In summary, the constitutional framework proposed here combines several principles of institutional design and representation, hopefully for best effect. Although encased in a unitary design, the provinces and localities enjoy considerable autonomy to act within their respective spheres.  Horizontally, the division of powers across the traditional constitutional offices of executive, a bicameral legislature, and a judiciary is extended to include a constitutional court and several independent agencies, including a central bank, an auditing organ, and public universities.  The design incorporates two principles of representation, proportional and federal or corporate, and are held frequently in both single- and multi-member districts at several levels of government, municipal, provincial, and national.  Elected by proportional representation in provincial party-lists with a five percent threshold, the lower house of congress would likely include several parties reflecting multiple shades of opinion and interests, including many minority views. Majoritarian interests general to a province would find their voice in the senate, and those across the entire nation in the presidency.  The mode of election of the latter would satisfy the object of “counter[ing] the potentially disaggregating effects of legislative and subnational competition.”[77] With half of their membership elected by proportional representation and half from single member districts, the same combination of territorial and ideological interests would be fashioned in the provincial assemblies, with the governor providing the majoritarian counterweight.  A multi-party system is likely to emerge as a result.  My guess is that over time two or three large, multi-issue parties will take in most of the votes and an equal number of smaller parties, some with an occupational or strictly regional or local coloring will divide up the rest, thus giving expression to a wide variety and scale of opinions and interests.[78]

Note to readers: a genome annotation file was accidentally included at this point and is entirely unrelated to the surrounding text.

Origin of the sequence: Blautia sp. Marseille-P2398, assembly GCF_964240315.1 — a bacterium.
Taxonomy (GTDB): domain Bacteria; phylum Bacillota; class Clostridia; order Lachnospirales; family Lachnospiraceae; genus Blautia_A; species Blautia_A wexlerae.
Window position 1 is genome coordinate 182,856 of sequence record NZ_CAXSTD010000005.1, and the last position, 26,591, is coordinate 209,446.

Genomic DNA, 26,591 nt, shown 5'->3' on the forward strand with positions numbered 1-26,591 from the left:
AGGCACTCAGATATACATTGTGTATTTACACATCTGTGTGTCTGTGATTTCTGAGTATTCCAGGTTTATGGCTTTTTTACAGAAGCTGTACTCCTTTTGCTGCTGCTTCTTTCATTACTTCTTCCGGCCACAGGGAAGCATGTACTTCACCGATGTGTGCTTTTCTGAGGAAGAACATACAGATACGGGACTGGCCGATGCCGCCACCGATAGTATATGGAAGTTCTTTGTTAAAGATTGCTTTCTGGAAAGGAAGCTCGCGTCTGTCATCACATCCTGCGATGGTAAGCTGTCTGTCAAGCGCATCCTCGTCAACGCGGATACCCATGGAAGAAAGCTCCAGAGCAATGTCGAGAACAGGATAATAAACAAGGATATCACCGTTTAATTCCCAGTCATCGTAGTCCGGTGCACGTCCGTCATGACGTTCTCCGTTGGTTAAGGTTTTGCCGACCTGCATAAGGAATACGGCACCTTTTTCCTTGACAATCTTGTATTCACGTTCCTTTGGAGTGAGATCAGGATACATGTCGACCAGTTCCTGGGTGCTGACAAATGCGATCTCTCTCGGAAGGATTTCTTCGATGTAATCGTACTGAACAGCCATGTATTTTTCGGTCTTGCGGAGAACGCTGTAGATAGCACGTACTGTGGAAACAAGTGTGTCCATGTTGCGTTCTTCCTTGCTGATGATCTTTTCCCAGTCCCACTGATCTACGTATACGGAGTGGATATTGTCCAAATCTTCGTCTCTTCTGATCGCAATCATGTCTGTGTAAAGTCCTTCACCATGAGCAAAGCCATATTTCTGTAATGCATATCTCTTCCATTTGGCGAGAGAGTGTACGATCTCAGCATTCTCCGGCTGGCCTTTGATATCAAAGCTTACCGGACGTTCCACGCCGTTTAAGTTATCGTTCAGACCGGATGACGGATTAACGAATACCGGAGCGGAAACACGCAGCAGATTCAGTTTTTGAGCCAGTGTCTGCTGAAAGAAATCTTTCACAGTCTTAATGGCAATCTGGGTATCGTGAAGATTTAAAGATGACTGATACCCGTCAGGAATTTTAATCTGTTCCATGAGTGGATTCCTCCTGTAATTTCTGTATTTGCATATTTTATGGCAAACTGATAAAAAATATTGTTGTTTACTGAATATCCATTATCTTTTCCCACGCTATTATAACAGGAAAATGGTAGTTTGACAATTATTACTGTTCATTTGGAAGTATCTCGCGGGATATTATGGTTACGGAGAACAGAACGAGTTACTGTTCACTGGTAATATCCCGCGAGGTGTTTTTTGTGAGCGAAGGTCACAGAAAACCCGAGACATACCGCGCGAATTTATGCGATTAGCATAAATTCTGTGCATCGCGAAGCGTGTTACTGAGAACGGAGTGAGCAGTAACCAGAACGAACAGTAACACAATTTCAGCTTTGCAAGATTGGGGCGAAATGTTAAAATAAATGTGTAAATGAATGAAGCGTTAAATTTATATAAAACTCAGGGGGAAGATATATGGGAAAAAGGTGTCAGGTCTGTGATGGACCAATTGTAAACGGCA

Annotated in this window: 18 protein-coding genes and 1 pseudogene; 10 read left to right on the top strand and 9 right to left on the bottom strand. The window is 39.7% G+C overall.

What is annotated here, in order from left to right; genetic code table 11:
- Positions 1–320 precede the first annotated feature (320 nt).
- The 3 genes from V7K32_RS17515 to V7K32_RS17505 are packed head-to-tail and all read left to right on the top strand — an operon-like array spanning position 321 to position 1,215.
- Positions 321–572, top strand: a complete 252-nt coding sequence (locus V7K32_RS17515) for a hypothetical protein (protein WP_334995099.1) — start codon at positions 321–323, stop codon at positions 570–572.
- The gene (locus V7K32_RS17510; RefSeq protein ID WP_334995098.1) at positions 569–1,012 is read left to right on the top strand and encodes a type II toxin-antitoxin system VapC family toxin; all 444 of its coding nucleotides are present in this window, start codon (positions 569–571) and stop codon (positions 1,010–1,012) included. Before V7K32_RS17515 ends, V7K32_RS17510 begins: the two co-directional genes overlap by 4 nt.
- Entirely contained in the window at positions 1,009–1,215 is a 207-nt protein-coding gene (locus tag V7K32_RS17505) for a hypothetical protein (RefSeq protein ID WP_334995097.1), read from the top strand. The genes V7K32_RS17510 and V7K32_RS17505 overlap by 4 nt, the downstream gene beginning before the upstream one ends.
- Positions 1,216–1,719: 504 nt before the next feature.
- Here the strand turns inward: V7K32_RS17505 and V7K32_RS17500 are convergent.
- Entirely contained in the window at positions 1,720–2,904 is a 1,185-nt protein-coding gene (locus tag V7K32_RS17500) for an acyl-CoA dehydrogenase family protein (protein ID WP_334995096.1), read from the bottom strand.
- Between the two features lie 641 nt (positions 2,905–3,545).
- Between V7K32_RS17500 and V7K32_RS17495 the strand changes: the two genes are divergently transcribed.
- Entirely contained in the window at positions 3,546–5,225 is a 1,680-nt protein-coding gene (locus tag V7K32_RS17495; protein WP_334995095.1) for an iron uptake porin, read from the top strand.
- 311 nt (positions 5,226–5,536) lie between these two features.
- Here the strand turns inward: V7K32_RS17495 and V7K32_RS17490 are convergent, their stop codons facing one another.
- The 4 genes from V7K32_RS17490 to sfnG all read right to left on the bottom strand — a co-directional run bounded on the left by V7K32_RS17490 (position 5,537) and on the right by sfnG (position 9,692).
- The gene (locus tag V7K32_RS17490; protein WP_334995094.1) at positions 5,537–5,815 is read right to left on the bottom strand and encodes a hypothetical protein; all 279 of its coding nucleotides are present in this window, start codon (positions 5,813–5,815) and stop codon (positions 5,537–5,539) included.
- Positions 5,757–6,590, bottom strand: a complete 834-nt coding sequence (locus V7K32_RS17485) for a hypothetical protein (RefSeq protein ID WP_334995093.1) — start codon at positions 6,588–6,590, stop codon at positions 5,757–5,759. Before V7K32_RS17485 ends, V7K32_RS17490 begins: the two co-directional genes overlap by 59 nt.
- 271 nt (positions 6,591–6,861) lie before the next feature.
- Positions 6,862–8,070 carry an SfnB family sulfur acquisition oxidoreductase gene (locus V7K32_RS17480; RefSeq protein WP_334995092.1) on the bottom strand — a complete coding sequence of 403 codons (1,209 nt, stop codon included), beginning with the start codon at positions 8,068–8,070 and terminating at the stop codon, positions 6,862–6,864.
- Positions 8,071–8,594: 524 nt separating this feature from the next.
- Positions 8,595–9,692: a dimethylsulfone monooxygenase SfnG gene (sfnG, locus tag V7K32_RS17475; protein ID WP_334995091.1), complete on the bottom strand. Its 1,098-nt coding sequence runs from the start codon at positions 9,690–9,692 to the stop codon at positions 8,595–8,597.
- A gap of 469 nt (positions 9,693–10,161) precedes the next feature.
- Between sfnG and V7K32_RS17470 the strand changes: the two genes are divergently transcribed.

The analysis of the proposed framework would not be complete without a systematic comparison of its key provisions with those of the Constitution of 1940.  This is shown in the Appendix.  There are parallels as well as differences between the two designs.  Taking the correspondences first:  like the 1940 Constitution, the proposed framework calls for a presidential, bicameral, and unitary regime.  It provides for separation of powers and checks and balances between the executive and legislative branches, judicial review, a supreme electoral tribunal beyond executive or legislative control, an independent Tribunal de Cuentas, provincial governments, and municipal autonomy.  Both are difficult to amend.  Thus, in form, the two designs are very similar.

 

Substantively, however, the proposed framework is more consensual, taking the horizontal separation and vertical division of powers much farther than the 1940 Constitution.  The most important departures from the 1940 Constitution are the following.  First, the features characteristic of the “presidential-parliamentary”constitutional type are done away with in favor or a pure presidential regime, one where the survival of the cabinet is independent of the legislature (except in cases of impeachment).  Second, the president is elected by a qualified plurality vote for a three-year term, with reelection for up to three more terms permitted.  Third, the lower house of congress is electedfor a staggered, three-year term while the senate is elected for a six-year term, staggered so that every year one senator per province is elected.  Fourth, such functions as judicial review, the administration of elections, and a central bank, all contemplated in the 1940 Constitution, are placed in separate, specialized, autonomous institutions.  Fifth, a full-fledged provincial government—withan elected assembly and an elected governor—isprovided for, and both provincial and municipal governments are granted greater autonomy.  Finally, appointments to the supreme and constitutional courts would not be for life but for fixed, renewable terms.[79]

Conclusion.

The constitutional framework proposed in this paper is intended to promote the establishment and development of a presidential democracy in post-Castro Cuba which, although necessarily majoritarian in some aspects, incorporates many elements associated with consensual democracy.  In form, the design parallels the Cuban Constitution of 1940 in most respects, an attribute that should enhance its palatability.  Substantively, the proposed framework retains the better features found in the 1940 design while remedying its structural flaws, and introduces certain innovations designed to make for a more perfect democracy.  It is hoped that this proposal will contribute to discussion and debate pursuant to the crafting of a magna carta for a free Cuba.